The first Connecticut Avenue Securities series, a risk-sharing mortgage bond deal from Fannie Mae, successfully priced to a diverse group of private investors.
The $675 million note-offering spreads some credit risk into the private market. Freddie Mac did a similar deal first, but Fannie Mae got theirs rated. The Fannie deal closed late last week, and the government-sponsored enterprise released some details concerning that closing.
Freddie said future deals would be rated, and that the timetable to do so for its inaugural risk-sharing transaction was not implementable.
The deal is backed by a reference pool of more than 112,000 single-family mortgages with an outstanding unpaid principal balance of $27 billion.
"Pricing for the M-1 tranche was one-month LIBOR plus a spread of 200 basis points. Pricing for the M-2 tranche was one-month LIBOR plus a spread of 525 basis points," said Fannie Mae is a statement. "About 75 broadly-diversified investors participated in the offering, including asset managers, mutual funds, pension funds, hedge funds, insurance companies, banks, and REITs."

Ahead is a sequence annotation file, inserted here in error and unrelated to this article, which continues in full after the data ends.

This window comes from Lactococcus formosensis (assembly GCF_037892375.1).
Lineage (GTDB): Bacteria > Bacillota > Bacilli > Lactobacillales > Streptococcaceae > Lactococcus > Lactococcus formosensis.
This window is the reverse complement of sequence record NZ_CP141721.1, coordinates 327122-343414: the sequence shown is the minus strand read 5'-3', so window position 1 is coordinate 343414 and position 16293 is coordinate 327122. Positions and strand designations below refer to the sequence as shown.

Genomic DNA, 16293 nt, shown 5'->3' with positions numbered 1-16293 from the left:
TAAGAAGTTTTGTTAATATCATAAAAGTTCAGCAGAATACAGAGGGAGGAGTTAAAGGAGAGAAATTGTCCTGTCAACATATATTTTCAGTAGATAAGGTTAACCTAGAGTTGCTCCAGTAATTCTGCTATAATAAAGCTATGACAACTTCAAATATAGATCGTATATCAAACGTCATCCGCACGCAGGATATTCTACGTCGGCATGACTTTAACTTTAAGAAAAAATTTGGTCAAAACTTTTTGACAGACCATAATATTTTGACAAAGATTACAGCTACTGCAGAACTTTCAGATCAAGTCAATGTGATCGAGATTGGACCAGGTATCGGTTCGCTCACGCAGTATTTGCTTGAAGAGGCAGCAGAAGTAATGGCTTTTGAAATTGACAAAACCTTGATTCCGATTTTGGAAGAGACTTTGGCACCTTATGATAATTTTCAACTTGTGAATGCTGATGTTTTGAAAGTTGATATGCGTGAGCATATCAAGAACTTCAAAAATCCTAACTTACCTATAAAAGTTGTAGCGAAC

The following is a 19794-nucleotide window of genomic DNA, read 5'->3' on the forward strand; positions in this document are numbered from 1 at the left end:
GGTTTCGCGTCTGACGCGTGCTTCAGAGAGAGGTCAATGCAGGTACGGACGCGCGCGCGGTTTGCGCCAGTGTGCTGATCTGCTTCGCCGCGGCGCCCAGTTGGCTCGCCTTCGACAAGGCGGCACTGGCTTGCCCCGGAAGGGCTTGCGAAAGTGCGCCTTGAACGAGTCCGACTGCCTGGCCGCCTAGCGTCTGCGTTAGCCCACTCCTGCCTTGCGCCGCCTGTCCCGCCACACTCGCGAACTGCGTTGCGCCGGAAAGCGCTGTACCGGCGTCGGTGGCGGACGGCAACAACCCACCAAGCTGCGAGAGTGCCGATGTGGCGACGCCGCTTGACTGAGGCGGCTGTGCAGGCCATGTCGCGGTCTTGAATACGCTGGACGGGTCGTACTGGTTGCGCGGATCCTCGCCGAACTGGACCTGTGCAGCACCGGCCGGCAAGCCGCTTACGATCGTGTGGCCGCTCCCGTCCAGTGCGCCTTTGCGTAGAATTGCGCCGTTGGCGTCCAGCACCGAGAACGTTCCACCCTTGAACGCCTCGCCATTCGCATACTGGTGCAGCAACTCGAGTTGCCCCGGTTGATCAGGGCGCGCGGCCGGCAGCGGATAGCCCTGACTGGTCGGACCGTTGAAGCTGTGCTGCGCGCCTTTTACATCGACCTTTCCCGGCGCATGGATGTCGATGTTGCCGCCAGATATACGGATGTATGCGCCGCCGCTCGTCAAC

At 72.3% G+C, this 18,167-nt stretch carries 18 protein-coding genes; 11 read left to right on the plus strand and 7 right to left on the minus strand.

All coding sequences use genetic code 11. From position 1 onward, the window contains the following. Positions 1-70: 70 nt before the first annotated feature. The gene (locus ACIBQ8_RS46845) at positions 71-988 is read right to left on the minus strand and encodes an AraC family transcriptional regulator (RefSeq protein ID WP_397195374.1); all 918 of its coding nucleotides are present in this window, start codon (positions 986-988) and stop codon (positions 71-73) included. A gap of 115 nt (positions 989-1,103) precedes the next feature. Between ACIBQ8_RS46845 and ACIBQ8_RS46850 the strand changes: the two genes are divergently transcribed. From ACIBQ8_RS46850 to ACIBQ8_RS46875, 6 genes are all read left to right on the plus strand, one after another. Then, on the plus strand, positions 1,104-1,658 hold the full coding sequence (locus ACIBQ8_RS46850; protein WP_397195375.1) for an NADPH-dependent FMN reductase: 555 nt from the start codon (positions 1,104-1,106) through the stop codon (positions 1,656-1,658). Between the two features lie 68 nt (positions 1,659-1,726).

Andrew Bon Salle, executive vice president for underwriting, pricing and capital markets at Fannie Mae said the government-sponsored enterprise is happy to see such a broad group of investors taking part.
"By sharing risk with investors, Fannie Mae will continue to provide much needed liquidity to the market while attracting private capital participation in the housing market," Bon Salle said. "The Connecticut Avenue Securities program was structured so that it does not impact the To Be Announced market, and is scalable and flexible enough to incorporate market feedback into future issuances."
According to Fannie, about 75 broadly-diversified investors participated in the offering, including asset managers, mutual funds, pension funds, hedge funds, insurance companies, banks, and REITs.